Review of Dear Sweet Pea by Julie Murphy
I remember standing in Target’s book section several years ago and picking up a book titled Dumplin’ by Julie Murphy about a fat girl who loves Dolly Parton and enrolls in her local beauty pageant. Enchanted, I picked up a copy but didn’t get around to reading it right away (although its cover of a blonde woman in a red evening dress standing in thrall to a tiara never failed to elicit a chuckle when I walked past). Fast forward to December 2018 when said book was adapted into a Netflix movie. It’s heartfelt and funny with a great Dolly Parton soundtrack. So, last winter my reading consisted of a binge of all of Murphy’s novels (including Puddin’, a sort-of-sequel that focuses on some of Dumplin’s secondary characters). Then, once I exhausted her canon, I pre-ordered of her new middle grade novel (designated for readers roughly eight to twelve years old), Dear Sweet Pea, which is on bookshelves now.
Dear Sweet Pea is set in a small Texas town where, following a recent and amicable divorce, thirteen-year-old Sweet Pea’s mom and dad live in near-identical houses on the same street. Sweet Pea finds this same-but-not-the-sameness frustrating as she splits time between the two houses. School is equally challenging as well since a former best friend, now frenemy, creates new drama. In the middle of all these changes in Sweet Pea’s life, her eccentric neighbor and newspaper advice columnist, Miss Flora Mae, asks Sweet Pea to water the plants and forward the advice column correspondence while Flora Mae’s out of town. Sweet Pea intercepts a few letters and gives some advice of her own.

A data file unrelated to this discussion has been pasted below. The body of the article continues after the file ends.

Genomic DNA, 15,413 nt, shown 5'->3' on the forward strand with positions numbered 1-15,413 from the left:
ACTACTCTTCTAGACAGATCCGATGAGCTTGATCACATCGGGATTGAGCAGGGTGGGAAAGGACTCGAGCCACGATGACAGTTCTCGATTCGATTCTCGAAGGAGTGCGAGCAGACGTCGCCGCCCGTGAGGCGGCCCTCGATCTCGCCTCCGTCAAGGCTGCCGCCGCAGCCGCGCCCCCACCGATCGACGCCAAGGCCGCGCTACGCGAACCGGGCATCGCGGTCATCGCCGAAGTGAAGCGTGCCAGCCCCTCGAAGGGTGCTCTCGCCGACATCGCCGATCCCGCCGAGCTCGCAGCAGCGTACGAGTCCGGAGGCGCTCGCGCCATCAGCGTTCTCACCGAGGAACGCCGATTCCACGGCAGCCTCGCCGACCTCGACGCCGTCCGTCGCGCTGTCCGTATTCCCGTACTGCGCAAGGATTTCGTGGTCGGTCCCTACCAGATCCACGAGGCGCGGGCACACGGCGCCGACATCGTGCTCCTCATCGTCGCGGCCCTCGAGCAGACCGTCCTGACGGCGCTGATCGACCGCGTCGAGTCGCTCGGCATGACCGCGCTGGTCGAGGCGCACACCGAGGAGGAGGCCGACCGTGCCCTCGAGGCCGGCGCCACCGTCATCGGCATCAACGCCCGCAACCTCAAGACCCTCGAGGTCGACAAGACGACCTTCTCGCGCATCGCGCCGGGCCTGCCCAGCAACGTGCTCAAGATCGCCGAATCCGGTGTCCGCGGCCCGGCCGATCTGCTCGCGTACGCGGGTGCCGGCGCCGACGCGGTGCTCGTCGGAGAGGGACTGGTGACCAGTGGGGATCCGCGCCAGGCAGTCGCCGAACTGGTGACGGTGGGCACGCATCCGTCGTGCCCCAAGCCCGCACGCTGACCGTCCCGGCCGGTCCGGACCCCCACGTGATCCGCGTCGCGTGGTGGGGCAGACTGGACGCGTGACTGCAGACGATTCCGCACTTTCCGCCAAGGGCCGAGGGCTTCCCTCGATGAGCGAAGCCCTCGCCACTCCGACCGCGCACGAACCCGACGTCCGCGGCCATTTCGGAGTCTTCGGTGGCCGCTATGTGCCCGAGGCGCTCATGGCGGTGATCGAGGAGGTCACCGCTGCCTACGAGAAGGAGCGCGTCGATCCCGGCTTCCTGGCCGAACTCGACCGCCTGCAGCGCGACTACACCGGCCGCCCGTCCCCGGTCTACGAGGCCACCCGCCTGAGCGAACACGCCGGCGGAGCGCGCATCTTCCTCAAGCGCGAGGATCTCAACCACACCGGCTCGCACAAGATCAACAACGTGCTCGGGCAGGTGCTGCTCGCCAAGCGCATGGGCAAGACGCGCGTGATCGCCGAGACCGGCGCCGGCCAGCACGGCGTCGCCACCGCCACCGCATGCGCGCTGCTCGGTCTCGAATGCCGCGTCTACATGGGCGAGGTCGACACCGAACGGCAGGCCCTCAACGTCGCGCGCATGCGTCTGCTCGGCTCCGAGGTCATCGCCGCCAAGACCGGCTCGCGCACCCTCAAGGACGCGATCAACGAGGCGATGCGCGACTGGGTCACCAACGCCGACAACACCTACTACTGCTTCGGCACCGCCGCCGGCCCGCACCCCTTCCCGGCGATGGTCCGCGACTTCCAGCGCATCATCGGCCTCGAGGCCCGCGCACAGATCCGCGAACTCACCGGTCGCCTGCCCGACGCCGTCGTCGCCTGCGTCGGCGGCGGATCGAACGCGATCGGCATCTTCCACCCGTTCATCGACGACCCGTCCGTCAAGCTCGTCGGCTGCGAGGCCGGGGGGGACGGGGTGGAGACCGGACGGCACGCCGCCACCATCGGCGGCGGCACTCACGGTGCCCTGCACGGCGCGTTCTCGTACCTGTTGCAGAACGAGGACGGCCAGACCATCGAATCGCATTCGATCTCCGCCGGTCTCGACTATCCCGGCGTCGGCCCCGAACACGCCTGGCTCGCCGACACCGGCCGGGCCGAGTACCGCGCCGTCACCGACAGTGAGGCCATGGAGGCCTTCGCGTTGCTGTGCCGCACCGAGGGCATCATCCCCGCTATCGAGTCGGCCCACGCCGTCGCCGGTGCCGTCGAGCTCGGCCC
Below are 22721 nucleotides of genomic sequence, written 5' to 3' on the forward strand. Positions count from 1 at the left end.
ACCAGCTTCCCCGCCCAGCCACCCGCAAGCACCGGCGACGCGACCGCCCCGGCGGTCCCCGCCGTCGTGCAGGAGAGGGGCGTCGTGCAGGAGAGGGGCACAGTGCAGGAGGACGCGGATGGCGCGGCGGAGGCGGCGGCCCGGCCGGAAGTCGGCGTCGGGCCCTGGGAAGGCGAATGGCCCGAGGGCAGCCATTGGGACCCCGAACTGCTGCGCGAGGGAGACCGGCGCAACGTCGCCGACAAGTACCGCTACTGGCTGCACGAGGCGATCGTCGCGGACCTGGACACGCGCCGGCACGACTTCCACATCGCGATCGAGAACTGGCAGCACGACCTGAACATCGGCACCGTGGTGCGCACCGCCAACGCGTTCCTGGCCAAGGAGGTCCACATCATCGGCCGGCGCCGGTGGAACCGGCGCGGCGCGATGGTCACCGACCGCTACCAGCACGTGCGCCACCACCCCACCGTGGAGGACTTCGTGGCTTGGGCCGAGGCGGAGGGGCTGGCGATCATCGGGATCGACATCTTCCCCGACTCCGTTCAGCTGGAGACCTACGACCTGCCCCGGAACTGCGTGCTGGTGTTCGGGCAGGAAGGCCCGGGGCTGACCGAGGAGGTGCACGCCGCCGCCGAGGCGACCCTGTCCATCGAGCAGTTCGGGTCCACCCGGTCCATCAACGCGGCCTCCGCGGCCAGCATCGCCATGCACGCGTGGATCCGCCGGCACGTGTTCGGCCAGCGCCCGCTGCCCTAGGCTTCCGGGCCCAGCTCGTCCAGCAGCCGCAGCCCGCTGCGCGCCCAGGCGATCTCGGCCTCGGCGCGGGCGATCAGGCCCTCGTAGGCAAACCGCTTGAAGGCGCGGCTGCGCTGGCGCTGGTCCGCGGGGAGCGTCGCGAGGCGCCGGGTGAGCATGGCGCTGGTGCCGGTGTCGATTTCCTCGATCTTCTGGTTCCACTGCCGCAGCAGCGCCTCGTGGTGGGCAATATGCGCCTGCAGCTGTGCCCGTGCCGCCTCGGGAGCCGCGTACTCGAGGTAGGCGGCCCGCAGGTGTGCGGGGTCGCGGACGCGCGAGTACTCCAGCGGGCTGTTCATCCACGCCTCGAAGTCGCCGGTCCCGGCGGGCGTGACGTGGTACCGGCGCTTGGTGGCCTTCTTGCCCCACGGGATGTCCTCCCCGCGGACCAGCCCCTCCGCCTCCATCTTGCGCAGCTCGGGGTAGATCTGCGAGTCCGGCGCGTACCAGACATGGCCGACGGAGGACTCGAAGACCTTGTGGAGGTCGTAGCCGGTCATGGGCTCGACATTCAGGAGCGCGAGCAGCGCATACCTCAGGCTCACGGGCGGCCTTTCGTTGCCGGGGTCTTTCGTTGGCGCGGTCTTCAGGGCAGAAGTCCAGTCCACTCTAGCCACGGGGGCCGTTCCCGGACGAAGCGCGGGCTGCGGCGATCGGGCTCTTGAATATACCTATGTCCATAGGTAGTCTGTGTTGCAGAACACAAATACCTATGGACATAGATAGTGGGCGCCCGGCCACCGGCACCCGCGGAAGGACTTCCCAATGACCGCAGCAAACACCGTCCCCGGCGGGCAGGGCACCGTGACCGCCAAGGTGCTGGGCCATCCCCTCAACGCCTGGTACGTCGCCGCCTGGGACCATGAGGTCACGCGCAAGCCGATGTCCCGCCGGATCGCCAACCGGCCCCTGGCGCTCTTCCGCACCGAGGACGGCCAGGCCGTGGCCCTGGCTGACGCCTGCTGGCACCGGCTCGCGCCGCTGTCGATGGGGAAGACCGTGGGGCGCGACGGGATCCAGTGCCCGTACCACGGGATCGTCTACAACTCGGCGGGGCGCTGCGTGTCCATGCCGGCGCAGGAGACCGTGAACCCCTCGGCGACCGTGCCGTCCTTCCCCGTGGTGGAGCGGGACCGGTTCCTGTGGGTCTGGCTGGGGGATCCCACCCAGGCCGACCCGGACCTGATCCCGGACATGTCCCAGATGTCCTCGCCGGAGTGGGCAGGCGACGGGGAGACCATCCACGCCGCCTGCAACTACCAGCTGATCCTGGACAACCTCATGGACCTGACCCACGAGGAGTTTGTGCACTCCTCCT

Despite transitioning to a middle grade book after her earlier YA novels, Murphy’s writing is confident in both its style and storytelling. The vocabulary and sentence structure are streamlined for younger readers (but also kept this big kid reader very entertained). Murphy creates a beautiful array of characters from Sweet Pea and her classmates to assorted teachers and parents. My favorite might just be the deliciously eccentric Miss Flora Mae who keeps her most important documents in the oven and who the local kids suspect may be a vampire. Murphy perfectly captures the feeling of being caught halfway between childhood and teenagedom as well as the uncertainty of not knowing how to move from one stage to the next. Dear Sweet Pea is ideal for fifth to seventh grade readers (and anyone who remembers what those in-between years were like).
For fans craving the next movie adapted from Julie Murphy’s work, Disney Channel has your back as they are developing a movie version of Dear Sweet Pea!
Read if you like: Harriet the Spy by Louise Fitzhugh as well as Dumplin’ and Puddin’ by Julie Murphy.